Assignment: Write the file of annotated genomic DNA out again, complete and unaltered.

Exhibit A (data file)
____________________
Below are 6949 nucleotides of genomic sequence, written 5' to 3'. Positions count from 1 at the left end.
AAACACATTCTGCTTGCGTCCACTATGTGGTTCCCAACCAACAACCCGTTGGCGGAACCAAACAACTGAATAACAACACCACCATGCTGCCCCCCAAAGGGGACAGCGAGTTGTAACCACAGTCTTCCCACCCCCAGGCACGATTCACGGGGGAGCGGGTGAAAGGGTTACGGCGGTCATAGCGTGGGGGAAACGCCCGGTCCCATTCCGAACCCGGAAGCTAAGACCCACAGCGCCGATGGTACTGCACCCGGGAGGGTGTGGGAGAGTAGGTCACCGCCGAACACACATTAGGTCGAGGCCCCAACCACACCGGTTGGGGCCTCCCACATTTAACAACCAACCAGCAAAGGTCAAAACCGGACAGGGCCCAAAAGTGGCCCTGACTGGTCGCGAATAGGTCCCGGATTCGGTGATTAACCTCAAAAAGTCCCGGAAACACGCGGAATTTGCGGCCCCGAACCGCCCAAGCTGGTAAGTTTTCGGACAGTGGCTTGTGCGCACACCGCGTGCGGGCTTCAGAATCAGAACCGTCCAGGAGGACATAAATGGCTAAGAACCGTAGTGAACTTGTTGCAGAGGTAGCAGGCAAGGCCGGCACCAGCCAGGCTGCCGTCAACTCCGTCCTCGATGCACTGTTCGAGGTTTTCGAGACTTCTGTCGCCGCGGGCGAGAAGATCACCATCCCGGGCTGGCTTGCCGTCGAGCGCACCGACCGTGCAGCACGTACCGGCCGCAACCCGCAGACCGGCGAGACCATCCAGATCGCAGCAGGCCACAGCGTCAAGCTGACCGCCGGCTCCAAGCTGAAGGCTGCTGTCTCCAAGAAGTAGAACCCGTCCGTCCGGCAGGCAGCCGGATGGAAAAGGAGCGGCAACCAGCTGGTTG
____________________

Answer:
Below are 6949 nucleotides of genomic sequence, written 5' to 3'. Positions count from 1 at the left end.
AAACACATTCTGCTTGCGTCCACTATGTGGTTCCCAACCAACAACCCGTTGGCGGAACCAAACAACTGAATAACAACACCACCATGCTGCCCCCCAAAGGGGACAGCGAGTTGTAACCACAGTCTTCCCACCCCCAGGCACGATTCACGGGGGAGCGGGTGAAAGGGTTACGGCGGTCATAGCGTGGGGGAAACGCCCGGTCCCATTCCGAACCCGGAAGCTAAGACCCACAGCGCCGATGGTACTGCACCCGGGAGGGTGTGGGAGAGTAGGTCACCGCCGAACACACATTAGGTCGAGGCCCCAACCACACCGGTTGGGGCCTCCCACATTTAACAACCAACCAGCAAAGGTCAAAACCGGACAGGGCCCAAAAGTGGCCCTGACTGGTCGCGAATAGGTCCCGGATTCGGTGATTAACCTCAAAAAGTCCCGGAAACACGCGGAATTTGCGGCCCCGAACCGCCCAAGCTGGTAAGTTTTCGGACAGTGGCTTGTGCGCACACCGCGTGCGGGCTTCAGAATCAGAACCGTCCAGGAGGACATAAATGGCTAAGAACCGTAGTGAACTTGTTGCAGAGGTAGCAGGCAAGGCCGGCACCAGCCAGGCTGCCGTCAACTCCGTCCTCGATGCACTGTTCGAGGTTTTCGAGACTTCTGTCGCCGCGGGCGAGAAGATCACCATCCCGGGCTGGCTTGCCGTCGAGCGCACCGACCGTGCAGCACGTACCGGCCGCAACCCGCAGACCGGCGAGACCATCCAGATCGCAGCAGGCCACAGCGTCAAGCTGACCGCCGGCTCCAAGCTGAAGGCTGCTGTCTCCAAGAAGTAGAACCCGTCCGTCCGGCAGGCAGCCGGATGGAAAAGGAGCGGCAACCAGCTGGTTG